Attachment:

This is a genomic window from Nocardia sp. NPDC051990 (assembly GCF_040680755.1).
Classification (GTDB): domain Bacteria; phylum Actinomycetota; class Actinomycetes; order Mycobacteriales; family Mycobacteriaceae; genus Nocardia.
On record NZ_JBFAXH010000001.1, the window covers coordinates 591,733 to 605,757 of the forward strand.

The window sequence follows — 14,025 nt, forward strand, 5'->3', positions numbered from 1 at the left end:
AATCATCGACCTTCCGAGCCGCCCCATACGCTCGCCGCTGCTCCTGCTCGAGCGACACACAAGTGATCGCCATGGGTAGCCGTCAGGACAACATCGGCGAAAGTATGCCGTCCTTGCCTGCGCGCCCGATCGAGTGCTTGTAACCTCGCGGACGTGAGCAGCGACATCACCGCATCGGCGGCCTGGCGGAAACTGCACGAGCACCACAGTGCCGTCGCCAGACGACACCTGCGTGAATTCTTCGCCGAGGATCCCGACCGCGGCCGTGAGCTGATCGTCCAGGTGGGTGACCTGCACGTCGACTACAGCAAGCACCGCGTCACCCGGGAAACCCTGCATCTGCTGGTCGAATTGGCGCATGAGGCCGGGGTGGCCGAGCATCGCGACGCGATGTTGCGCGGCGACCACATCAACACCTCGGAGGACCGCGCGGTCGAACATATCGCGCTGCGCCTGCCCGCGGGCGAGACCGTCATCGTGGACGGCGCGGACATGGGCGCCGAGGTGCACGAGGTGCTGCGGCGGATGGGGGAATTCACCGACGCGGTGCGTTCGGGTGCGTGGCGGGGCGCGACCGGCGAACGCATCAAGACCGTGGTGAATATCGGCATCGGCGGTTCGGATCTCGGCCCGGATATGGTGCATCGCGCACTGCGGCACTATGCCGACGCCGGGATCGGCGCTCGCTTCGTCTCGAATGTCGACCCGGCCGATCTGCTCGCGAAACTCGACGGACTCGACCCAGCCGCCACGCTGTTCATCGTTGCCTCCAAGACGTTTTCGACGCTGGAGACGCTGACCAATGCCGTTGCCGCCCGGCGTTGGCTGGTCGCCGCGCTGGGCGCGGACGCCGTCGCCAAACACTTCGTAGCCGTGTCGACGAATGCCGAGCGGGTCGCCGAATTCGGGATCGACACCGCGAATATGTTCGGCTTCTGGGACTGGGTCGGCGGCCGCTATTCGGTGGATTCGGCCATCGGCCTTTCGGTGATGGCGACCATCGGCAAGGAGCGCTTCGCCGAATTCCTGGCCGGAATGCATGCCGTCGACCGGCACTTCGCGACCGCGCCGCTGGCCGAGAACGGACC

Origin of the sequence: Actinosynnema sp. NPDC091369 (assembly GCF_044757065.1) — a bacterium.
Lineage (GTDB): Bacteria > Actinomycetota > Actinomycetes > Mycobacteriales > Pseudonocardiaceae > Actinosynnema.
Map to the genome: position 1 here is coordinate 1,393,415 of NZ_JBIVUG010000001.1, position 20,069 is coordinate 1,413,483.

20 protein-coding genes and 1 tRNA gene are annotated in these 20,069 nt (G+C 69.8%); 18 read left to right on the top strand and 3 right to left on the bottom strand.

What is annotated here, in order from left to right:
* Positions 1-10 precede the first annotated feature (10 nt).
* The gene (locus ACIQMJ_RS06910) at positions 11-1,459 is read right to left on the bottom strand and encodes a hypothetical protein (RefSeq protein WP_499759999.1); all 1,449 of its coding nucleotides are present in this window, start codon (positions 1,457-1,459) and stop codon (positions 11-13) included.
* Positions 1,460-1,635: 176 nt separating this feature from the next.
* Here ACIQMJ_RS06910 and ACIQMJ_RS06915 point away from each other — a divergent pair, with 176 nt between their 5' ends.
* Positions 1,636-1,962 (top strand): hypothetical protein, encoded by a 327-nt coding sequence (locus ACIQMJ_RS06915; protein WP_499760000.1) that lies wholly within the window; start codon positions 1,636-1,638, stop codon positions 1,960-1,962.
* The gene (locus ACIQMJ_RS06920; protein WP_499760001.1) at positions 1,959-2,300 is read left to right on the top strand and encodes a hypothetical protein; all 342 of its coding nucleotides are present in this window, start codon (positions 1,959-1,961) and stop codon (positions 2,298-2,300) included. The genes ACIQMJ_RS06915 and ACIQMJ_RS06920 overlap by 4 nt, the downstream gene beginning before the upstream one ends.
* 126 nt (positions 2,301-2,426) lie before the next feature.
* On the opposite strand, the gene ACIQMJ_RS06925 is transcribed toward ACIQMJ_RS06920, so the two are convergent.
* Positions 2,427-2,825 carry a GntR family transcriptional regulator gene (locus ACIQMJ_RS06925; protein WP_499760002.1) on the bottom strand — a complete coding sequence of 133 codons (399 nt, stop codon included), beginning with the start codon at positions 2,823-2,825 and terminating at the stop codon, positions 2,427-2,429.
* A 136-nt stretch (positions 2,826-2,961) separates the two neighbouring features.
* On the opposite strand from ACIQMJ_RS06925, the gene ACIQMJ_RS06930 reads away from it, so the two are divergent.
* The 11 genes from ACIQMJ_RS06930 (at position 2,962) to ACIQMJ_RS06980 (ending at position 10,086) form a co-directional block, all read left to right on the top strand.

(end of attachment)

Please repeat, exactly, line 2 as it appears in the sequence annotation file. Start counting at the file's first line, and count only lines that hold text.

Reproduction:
Classification (GTDB): domain Bacteria; phylum Actinomycetota; class Actinomycetes; order Mycobacteriales; family Mycobacteriaceae; genus Nocardia.